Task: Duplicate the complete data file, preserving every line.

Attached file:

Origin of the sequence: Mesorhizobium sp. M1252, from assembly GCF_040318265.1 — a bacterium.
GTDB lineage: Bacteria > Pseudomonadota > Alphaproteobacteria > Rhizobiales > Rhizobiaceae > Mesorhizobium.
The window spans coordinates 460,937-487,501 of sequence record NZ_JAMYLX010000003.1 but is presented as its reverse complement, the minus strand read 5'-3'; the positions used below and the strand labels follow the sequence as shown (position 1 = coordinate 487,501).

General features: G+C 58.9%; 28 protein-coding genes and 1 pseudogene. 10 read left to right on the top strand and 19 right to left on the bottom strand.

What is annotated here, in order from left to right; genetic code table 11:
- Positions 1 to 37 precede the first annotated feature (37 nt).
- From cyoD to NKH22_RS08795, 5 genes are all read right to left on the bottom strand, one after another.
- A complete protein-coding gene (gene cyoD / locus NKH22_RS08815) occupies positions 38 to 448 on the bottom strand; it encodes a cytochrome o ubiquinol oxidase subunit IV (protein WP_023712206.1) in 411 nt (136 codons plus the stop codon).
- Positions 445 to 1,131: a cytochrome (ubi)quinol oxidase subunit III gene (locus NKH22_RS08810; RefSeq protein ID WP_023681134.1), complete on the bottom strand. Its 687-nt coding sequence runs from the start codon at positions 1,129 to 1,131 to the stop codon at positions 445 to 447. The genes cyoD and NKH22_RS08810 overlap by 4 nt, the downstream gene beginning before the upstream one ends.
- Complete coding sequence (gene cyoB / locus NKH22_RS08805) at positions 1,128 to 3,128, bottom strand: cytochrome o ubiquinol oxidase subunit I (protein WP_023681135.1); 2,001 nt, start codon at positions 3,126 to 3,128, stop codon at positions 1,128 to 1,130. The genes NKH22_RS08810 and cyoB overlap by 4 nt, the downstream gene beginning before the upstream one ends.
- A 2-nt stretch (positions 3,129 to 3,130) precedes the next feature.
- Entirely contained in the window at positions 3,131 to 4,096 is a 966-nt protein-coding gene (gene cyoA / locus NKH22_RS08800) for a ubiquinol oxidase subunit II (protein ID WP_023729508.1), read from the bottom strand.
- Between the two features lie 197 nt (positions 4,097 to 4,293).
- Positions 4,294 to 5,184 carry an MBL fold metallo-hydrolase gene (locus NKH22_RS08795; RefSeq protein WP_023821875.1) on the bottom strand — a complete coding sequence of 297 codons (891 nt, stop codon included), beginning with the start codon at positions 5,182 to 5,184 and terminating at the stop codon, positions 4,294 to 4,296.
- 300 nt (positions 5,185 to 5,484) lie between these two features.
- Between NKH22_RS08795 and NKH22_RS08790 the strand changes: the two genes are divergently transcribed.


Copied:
Origin of the sequence: Mesorhizobium sp. M1252, from assembly GCF_040318265.1 — a bacterium.
GTDB lineage: Bacteria > Pseudomonadota > Alphaproteobacteria > Rhizobiales > Rhizobiaceae > Mesorhizobium.
The window spans coordinates 460,937-487,501 of sequence record NZ_JAMYLX010000003.1 but is presented as its reverse complement, the minus strand read 5'-3'; the positions used below and the strand labels follow the sequence as shown (position 1 = coordinate 487,501).

General features: G+C 58.9%; 28 protein-coding genes and 1 pseudogene. 10 read left to right on the top strand and 19 right to left on the bottom strand.

What is annotated here, in order from left to right; genetic code table 11:
- Positions 1 to 37 precede the first annotated feature (37 nt).
- From cyoD to NKH22_RS08795, 5 genes are all read right to left on the bottom strand, one after another.
- A complete protein-coding gene (gene cyoD / locus NKH22_RS08815) occupies positions 38 to 448 on the bottom strand; it encodes a cytochrome o ubiquinol oxidase subunit IV (protein WP_023712206.1) in 411 nt (136 codons plus the stop codon).
- Positions 445 to 1,131: a cytochrome (ubi)quinol oxidase subunit III gene (locus NKH22_RS08810; RefSeq protein ID WP_023681134.1), complete on the bottom strand. Its 687-nt coding sequence runs from the start codon at positions 1,129 to 1,131 to the stop codon at positions 445 to 447. The genes cyoD and NKH22_RS08810 overlap by 4 nt, the downstream gene beginning before the upstream one ends.
- Complete coding sequence (gene cyoB / locus NKH22_RS08805) at positions 1,128 to 3,128, bottom strand: cytochrome o ubiquinol oxidase subunit I (protein WP_023681135.1); 2,001 nt, start codon at positions 3,126 to 3,128, stop codon at positions 1,128 to 1,130. The genes NKH22_RS08810 and cyoB overlap by 4 nt, the downstream gene beginning before the upstream one ends.
- A 2-nt stretch (positions 3,129 to 3,130) precedes the next feature.
- Entirely contained in the window at positions 3,131 to 4,096 is a 966-nt protein-coding gene (gene cyoA / locus NKH22_RS08800) for a ubiquinol oxidase subunit II (protein ID WP_023729508.1), read from the bottom strand.
- Between the two features lie 197 nt (positions 4,097 to 4,293).
- Positions 4,294 to 5,184 carry an MBL fold metallo-hydrolase gene (locus NKH22_RS08795; RefSeq protein WP_023821875.1) on the bottom strand — a complete coding sequence of 297 codons (891 nt, stop codon included), beginning with the start codon at positions 5,182 to 5,184 and terminating at the stop codon, positions 4,294 to 4,296.
- 300 nt (positions 5,185 to 5,484) lie between these two features.
- Between NKH22_RS08795 and NKH22_RS08790 the strand changes: the two genes are divergently transcribed.